As ANSI’s United States Technical Advisory Group Leader, the International Committee on Information Technology Standards must manage review drafts originating from Geneva. The IEC develops its consensus products in relatively smaller parcels which means that public review drafts tend to be released in batches of 10 to 100 at a time. Hard to keep up with but we try; focusing on consensus products incorporated by reference into codes, standards and regulations at the state and federal level.   A broad overview of INCITS ICT standards setting activity is linked below:

INCITS Public Groups Area

From our vantage of nearly 25 years representing the education facility industry in the global standards system, INCITS ranks high on our list of accredited standards developers who do the best job seeking user-interest participation in their standards suite*.  And, like other accredited standards developers, it struggles to find them.   The global standards system has an oversupply of Producer and Conformance interests and scant participation by the User interest (See our ABOUT).

For this reason, we collaborate closely with the Institute of Electrical and Electronic Engineers, the world’s largest professional organization for the world’s most transformative technologies.  Every 12 hours our algorithm picks up commenting opportunities relevant to the business side of the education industry and redirects them to the subject matter experts in the IEEE Education & Healthcare Facilities Committee which meets 4 times monthly in European and American time zones.

This much said, we always encourage direct participation in INCITS standards setting activity and in its administrative role as the US TAG to ISO/IEC Joint Technical Committee 1.   CLICK HERE to get started on your own.

We meet several times a month on ICT and International standards.   See our CALENDAR for the next online meeting; open to everyone.



Freely available ISO/IEC JTC1 Standards


INTERO: An Interoperability Model for Large Systems

Malmö universitet

Malmo University

Chalmers University of Technology


Abstract.  The INTERO (interoperability) model helps organizations manage and improve interoperability among their large, evolving software systems. They can analyze a specific interoperability problem, conceive strategies to enhance interoperability, and reevaluate the problem to determine whether interoperability has improved.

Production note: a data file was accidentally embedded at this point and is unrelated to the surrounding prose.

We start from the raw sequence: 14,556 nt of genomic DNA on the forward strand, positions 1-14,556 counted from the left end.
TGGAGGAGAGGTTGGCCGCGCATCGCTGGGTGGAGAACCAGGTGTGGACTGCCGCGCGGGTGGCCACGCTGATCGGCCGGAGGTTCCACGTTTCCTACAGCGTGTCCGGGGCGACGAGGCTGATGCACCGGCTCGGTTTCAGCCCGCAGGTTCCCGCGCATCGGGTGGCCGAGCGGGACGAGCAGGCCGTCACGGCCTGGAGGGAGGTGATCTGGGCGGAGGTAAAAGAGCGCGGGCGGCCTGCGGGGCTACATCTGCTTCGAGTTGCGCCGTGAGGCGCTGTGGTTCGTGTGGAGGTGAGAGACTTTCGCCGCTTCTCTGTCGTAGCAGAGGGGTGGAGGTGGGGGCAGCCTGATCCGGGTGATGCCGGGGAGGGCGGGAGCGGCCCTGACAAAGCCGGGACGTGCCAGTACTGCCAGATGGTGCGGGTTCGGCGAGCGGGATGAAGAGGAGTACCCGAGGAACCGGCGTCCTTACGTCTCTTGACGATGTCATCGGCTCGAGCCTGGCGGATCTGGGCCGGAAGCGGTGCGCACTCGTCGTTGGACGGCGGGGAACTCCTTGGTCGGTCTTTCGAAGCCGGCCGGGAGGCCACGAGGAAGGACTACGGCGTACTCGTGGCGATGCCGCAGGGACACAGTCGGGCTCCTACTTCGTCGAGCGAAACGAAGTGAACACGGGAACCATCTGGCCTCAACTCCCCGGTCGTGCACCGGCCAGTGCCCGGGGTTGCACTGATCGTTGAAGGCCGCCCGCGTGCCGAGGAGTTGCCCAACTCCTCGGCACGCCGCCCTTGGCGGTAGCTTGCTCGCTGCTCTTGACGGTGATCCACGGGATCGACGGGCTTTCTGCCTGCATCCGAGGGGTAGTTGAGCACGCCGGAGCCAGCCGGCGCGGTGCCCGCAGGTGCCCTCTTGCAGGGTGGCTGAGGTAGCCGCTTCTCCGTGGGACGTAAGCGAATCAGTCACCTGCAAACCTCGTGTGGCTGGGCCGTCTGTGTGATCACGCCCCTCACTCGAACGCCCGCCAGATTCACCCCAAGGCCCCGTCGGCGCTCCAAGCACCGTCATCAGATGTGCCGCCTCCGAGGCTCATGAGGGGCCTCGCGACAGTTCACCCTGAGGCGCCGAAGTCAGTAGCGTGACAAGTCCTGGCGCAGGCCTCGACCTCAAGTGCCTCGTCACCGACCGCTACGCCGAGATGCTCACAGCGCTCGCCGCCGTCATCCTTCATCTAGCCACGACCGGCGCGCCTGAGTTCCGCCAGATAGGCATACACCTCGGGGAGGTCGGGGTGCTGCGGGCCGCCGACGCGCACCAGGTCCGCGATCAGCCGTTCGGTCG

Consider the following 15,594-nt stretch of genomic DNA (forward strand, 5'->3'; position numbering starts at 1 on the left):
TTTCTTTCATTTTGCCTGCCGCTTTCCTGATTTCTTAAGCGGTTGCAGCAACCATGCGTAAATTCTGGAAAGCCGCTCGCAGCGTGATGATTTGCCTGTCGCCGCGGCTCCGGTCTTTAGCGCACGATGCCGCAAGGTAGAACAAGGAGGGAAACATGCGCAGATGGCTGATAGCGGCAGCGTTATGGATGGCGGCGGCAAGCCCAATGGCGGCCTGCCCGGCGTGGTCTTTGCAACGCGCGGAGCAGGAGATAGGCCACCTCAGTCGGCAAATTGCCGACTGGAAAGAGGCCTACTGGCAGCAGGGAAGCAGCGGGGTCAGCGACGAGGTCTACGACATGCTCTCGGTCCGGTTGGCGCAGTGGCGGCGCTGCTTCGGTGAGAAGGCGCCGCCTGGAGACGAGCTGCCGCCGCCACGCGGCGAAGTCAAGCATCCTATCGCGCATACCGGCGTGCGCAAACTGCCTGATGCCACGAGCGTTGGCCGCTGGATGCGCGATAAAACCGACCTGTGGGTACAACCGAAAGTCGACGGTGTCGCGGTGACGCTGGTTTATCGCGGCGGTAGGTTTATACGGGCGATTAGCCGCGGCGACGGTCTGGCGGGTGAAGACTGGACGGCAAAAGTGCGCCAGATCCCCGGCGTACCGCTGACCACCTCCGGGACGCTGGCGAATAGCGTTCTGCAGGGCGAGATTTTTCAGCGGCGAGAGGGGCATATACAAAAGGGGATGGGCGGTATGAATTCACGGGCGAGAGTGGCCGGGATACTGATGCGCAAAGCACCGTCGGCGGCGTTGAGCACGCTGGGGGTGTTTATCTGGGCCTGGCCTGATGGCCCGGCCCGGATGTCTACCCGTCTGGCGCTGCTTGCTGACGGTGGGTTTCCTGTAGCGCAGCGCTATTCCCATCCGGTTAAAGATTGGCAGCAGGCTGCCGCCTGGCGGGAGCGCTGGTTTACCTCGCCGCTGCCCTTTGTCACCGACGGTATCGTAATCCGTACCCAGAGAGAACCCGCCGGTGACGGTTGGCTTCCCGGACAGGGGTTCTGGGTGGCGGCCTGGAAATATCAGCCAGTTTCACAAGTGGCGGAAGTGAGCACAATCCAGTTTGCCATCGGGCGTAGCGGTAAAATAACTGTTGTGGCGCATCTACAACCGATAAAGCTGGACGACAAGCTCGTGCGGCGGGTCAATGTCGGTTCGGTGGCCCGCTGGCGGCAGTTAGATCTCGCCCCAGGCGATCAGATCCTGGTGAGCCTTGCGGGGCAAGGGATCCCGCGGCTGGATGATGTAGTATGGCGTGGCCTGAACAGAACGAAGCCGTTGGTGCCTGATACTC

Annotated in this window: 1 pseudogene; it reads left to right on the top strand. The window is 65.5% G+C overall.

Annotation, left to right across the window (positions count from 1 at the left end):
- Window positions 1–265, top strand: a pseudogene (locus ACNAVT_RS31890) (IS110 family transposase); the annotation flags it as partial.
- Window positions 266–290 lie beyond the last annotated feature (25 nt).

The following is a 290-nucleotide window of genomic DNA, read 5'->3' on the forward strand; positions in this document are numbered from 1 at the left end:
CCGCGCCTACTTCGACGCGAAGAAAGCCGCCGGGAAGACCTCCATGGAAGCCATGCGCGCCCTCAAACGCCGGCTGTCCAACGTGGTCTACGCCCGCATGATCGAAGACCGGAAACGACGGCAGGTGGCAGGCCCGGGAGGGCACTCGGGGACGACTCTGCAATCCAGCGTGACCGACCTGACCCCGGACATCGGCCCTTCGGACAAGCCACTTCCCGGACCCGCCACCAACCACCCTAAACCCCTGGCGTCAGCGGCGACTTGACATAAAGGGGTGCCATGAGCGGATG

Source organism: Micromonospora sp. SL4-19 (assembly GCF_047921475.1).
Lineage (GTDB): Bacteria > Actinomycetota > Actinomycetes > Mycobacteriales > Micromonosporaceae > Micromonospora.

Chalmers tekniska högskola

CLICK HERE to order complete article.

Operation of Electrical Installations

1893 World’s Columbian Exposition / Chicago*

The United States National Committee of the International Electrotechnical Commission (USNA/IEC) seeks new participants and, above all, a Technical Advisory Group Administrator to administer United States stakeholder participation in a new International Electrotechnical Commission (IEC) standardization project described below:

Standardization in the field of broad (general) principles of operation of electrical installations. These operating instructions are intended to ensure that all operation of and work activity on, with, or near electrical installations can be carried out safely. These are electrical installations operating at voltage levels from and including extra-low voltage up to and including high voltage.  These electrical installations are designed for the generation, transmission, conversion, distribution and use of electrical power. Some of these electrical installations are permanent and fixed, such as a distribution installation in a factory or office complex, others are temporary, such as on construction sites and others are mobile or capable of being moved either whilst energised or whilst not energised nor charged.

The US education industry has both an academic and a business reason for participating in the development of this consensus product.   Many colleges and universities have power generation and distribution facilities that are larger than many regulated utilities.  The academic side of the education industry has an interest in keeping pace with the ideas running through this product, for instructional purposes and also to compete for electrical power research projects.

Individuals who are interested in becoming a participant or the TAG Administrator are invited to contact Adelana Gladstein, Program Manager – International Policy, USNC/IEC, at agladstein@ansi.org as soon as possible.

We collaborate with the Institute of Electrical & Electronic Engineers on standardization projects like this; typically the IEEE Education & Healthcare Facilities Committee which meets online 4 times monthly in European and American time zones.  We also maintain all IEC standardization projects on our Global teleconferences.  See our CALENDAR for the next online meeting; open to everyone.

University of Michigan Central Heating & Power Plant

* The flagpole in this image now stands in the center of campus life at the University of Michigan.  Click on image above.

USNC Current Vol. 15 No.2 Spring 2020

Announcement: ANSI Standards Action Page 36

Smart Energy



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edge data center pins